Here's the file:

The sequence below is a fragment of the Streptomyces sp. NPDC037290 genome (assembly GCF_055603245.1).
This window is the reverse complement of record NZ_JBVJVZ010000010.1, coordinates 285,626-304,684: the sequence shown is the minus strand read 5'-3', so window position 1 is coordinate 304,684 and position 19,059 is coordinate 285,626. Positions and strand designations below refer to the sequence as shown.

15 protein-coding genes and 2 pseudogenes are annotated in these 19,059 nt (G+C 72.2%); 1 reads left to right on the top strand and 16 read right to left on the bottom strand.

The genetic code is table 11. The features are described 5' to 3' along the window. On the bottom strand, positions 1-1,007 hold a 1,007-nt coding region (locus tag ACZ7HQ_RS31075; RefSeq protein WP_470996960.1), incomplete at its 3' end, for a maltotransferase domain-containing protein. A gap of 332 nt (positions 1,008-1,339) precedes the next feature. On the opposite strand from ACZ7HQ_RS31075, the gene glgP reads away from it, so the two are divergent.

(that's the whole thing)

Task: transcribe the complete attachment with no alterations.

The sequence below is a fragment of the Streptomyces sp. NPDC037290 genome (assembly GCF_055603245.1).
This window is the reverse complement of record NZ_JBVJVZ010000010.1, coordinates 285,626-304,684: the sequence shown is the minus strand read 5'-3', so window position 1 is coordinate 304,684 and position 19,059 is coordinate 285,626. Positions and strand designations below refer to the sequence as shown.

15 protein-coding genes and 2 pseudogenes are annotated in these 19,059 nt (G+C 72.2%); 1 reads left to right on the top strand and 16 read right to left on the bottom strand.

The genetic code is table 11. The features are described 5' to 3' along the window. On the bottom strand, positions 1-1,007 hold a 1,007-nt coding region (locus tag ACZ7HQ_RS31075; RefSeq protein WP_470996960.1), incomplete at its 3' end, for a maltotransferase domain-containing protein. A gap of 332 nt (positions 1,008-1,339) precedes the next feature. On the opposite strand from ACZ7HQ_RS31075, the gene glgP reads away from it, so the two are divergent.